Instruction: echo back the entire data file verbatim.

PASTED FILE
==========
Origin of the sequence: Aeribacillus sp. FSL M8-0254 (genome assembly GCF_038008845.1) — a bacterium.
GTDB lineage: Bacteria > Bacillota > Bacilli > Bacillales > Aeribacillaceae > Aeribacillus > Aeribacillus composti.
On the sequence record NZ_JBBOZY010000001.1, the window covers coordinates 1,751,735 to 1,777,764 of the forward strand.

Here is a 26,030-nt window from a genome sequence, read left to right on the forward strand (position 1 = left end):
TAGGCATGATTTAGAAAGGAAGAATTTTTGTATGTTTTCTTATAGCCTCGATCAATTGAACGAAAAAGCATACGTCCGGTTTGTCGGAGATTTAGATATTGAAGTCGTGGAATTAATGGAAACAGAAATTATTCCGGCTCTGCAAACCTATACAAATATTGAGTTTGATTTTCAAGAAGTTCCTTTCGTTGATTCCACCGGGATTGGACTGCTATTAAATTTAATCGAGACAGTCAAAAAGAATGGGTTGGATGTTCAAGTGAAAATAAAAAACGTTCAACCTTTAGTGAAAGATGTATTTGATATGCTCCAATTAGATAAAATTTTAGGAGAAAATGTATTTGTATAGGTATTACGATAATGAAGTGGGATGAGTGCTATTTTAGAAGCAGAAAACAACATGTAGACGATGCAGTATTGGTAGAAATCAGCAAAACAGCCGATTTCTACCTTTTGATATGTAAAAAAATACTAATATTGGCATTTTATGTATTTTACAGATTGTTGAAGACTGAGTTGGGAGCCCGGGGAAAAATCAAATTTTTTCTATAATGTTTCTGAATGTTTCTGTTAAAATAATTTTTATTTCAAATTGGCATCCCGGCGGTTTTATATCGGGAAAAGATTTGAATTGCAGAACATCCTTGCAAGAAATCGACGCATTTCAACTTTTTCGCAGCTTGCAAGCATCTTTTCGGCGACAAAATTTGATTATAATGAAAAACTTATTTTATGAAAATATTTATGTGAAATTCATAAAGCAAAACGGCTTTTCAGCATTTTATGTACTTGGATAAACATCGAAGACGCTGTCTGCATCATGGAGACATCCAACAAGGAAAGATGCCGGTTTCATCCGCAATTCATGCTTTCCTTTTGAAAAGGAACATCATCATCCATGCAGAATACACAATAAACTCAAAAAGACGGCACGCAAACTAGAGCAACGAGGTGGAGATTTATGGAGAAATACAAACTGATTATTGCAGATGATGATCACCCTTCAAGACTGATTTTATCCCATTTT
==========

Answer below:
Origin of the sequence: Aeribacillus sp. FSL M8-0254 (genome assembly GCF_038008845.1) — a bacterium.
GTDB lineage: Bacteria > Bacillota > Bacilli > Bacillales > Aeribacillaceae > Aeribacillus > Aeribacillus composti.
On the sequence record NZ_JBBOZY010000001.1, the window covers coordinates 1,751,735 to 1,777,764 of the forward strand.

Here is a 26,030-nt window from a genome sequence, read left to right on the forward strand (position 1 = left end):
TAGGCATGATTTAGAAAGGAAGAATTTTTGTATGTTTTCTTATAGCCTCGATCAATTGAACGAAAAAGCATACGTCCGGTTTGTCGGAGATTTAGATATTGAAGTCGTGGAATTAATGGAAACAGAAATTATTCCGGCTCTGCAAACCTATACAAATATTGAGTTTGATTTTCAAGAAGTTCCTTTCGTTGATTCCACCGGGATTGGACTGCTATTAAATTTAATCGAGACAGTCAAAAAGAATGGGTTGGATGTTCAAGTGAAAATAAAAAACGTTCAACCTTTAGTGAAAGATGTATTTGATATGCTCCAATTAGATAAAATTTTAGGAGAAAATGTATTTGTATAGGTATTACGATAATGAAGTGGGATGAGTGCTATTTTAGAAGCAGAAAACAACATGTAGACGATGCAGTATTGGTAGAAATCAGCAAAACAGCCGATTTCTACCTTTTGATATGTAAAAAAATACTAATATTGGCATTTTATGTATTTTACAGATTGTTGAAGACTGAGTTGGGAGCCCGGGGAAAAATCAAATTTTTTCTATAATGTTTCTGAATGTTTCTGTTAAAATAATTTTTATTTCAAATTGGCATCCCGGCGGTTTTATATCGGGAAAAGATTTGAATTGCAGAACATCCTTGCAAGAAATCGACGCATTTCAACTTTTTCGCAGCTTGCAAGCATCTTTTCGGCGACAAAATTTGATTATAATGAAAAACTTATTTTATGAAAATATTTATGTGAAATTCATAAAGCAAAACGGCTTTTCAGCATTTTATGTACTTGGATAAACATCGAAGACGCTGTCTGCATCATGGAGACATCCAACAAGGAAAGATGCCGGTTTCATCCGCAATTCATGCTTTCCTTTTGAAAAGGAACATCATCATCCATGCAGAATACACAATAAACTCAAAAAGACGGCACGCAAACTAGAGCAACGAGGTGGAGATTTATGGAGAAATACAAACTGATTATTGCAGATGATGATCACCCTTCAAGACTGATTTTATCCCATTTT